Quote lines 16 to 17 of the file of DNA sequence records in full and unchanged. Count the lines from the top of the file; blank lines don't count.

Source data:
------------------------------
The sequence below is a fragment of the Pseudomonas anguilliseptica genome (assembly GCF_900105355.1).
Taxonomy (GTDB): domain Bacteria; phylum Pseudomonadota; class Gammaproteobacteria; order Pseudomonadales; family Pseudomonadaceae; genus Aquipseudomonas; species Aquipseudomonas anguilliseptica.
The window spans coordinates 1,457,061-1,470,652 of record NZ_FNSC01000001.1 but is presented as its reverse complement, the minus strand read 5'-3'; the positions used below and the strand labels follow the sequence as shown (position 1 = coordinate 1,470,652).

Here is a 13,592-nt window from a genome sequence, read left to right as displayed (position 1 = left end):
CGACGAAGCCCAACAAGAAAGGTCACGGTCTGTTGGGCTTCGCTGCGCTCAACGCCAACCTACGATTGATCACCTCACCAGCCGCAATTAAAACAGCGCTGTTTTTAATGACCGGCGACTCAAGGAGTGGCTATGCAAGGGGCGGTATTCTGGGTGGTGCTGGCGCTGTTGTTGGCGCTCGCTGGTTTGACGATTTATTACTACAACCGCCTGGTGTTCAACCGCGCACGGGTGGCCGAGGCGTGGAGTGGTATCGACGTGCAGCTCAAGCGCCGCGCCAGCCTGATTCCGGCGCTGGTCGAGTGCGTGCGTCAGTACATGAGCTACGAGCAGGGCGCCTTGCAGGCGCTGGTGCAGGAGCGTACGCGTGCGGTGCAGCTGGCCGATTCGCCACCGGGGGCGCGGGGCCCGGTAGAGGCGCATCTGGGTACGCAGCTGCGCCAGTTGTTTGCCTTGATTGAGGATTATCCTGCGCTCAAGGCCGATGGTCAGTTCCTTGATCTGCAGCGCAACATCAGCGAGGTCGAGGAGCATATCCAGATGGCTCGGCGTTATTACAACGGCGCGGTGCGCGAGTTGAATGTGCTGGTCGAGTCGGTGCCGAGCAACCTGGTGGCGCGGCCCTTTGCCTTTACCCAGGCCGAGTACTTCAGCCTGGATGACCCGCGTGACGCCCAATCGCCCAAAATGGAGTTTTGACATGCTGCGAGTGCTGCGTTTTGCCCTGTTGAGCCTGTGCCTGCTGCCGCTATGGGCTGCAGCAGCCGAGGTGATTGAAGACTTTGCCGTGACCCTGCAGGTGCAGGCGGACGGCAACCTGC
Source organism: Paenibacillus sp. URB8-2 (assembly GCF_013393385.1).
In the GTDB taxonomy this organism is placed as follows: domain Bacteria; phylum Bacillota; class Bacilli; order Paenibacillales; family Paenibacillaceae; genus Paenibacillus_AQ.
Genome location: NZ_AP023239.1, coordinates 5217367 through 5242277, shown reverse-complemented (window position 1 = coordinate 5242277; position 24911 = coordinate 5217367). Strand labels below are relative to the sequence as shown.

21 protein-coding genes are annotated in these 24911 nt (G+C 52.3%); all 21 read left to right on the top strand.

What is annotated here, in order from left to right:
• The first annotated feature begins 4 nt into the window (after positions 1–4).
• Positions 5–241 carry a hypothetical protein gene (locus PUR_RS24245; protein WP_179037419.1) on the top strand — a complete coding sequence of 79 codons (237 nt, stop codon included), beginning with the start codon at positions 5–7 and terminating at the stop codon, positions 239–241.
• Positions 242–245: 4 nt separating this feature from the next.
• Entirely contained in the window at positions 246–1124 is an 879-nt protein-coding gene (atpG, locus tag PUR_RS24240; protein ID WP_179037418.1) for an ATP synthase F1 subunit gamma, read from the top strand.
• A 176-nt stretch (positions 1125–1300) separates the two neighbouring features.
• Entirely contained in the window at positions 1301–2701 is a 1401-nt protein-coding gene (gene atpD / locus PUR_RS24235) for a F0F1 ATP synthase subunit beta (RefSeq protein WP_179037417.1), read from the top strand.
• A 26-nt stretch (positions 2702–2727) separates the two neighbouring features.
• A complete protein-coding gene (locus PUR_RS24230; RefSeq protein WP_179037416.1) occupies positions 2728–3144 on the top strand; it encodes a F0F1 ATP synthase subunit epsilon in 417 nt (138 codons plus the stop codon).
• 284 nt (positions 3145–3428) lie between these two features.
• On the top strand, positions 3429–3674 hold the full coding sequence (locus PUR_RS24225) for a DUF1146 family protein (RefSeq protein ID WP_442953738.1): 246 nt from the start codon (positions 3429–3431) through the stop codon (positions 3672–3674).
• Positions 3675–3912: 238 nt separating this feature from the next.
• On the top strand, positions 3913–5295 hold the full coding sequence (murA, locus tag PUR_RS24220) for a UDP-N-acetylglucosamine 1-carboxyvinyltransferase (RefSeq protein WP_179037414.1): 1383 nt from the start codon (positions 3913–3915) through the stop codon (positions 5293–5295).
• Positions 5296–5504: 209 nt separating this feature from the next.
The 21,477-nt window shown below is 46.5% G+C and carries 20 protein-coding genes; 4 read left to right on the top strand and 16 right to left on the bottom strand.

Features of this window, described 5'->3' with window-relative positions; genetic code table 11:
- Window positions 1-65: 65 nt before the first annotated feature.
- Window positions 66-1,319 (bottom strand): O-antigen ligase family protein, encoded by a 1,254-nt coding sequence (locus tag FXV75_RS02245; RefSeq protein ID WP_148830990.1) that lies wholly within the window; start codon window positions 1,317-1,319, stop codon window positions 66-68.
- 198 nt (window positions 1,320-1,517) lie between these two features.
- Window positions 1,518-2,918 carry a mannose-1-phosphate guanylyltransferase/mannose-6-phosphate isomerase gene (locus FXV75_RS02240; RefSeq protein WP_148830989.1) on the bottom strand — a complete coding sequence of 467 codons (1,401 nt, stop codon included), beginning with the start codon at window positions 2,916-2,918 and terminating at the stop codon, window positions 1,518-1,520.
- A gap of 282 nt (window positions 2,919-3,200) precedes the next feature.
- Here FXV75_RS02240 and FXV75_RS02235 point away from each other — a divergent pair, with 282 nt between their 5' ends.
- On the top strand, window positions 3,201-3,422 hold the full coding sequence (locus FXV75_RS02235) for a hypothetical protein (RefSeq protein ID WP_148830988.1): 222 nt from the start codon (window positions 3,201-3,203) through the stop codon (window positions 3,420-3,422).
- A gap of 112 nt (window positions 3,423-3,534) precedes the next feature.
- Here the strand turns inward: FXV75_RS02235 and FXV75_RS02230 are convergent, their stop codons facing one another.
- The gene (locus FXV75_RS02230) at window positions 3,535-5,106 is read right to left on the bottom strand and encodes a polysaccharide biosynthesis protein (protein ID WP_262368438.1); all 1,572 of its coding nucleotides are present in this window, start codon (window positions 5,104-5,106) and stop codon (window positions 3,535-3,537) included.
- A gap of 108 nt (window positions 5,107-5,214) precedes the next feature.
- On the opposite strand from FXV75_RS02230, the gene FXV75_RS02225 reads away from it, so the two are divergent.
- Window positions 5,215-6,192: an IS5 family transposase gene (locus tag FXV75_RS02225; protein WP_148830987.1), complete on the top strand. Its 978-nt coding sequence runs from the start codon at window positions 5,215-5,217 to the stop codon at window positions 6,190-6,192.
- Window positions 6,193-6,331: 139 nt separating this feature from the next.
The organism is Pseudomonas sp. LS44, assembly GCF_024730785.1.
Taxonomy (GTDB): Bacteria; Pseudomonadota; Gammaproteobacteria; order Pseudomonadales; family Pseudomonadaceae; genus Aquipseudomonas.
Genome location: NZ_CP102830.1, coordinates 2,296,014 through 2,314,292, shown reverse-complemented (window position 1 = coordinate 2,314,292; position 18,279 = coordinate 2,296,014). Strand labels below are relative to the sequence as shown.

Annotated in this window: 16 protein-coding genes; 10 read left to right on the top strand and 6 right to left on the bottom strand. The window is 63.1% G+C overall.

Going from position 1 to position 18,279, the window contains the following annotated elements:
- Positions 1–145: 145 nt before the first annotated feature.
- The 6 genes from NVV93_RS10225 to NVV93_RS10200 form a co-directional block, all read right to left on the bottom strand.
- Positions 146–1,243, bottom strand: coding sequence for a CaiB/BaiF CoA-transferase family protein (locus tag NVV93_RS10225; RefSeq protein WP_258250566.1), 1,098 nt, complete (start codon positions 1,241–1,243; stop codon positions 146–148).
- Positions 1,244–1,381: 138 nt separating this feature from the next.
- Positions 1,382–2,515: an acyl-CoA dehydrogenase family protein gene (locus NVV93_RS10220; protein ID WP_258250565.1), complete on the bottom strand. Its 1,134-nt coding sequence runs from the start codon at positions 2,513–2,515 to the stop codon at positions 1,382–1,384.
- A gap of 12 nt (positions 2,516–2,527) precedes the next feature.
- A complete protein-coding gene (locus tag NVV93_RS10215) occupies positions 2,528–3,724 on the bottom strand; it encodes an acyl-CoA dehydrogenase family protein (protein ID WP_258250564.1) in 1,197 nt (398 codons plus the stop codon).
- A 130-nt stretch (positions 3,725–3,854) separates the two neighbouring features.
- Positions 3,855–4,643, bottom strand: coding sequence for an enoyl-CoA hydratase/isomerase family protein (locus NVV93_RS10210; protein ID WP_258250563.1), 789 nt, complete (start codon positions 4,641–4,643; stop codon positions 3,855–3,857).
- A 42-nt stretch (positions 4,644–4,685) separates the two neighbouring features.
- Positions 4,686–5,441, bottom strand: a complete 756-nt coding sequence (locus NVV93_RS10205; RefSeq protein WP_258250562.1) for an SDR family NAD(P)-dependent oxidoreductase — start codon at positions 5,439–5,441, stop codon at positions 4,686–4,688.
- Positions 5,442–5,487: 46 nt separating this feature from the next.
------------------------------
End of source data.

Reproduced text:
• Entirely contained in the window at positions 1301–2701 is a 1401-nt protein-coding gene (gene atpD / locus PUR_RS24235) for a F0F1 ATP synthase subunit beta (RefSeq protein WP_179037417.1), read from the top strand.
• A 26-nt stretch (positions 2702–2727) separates the two neighbouring features.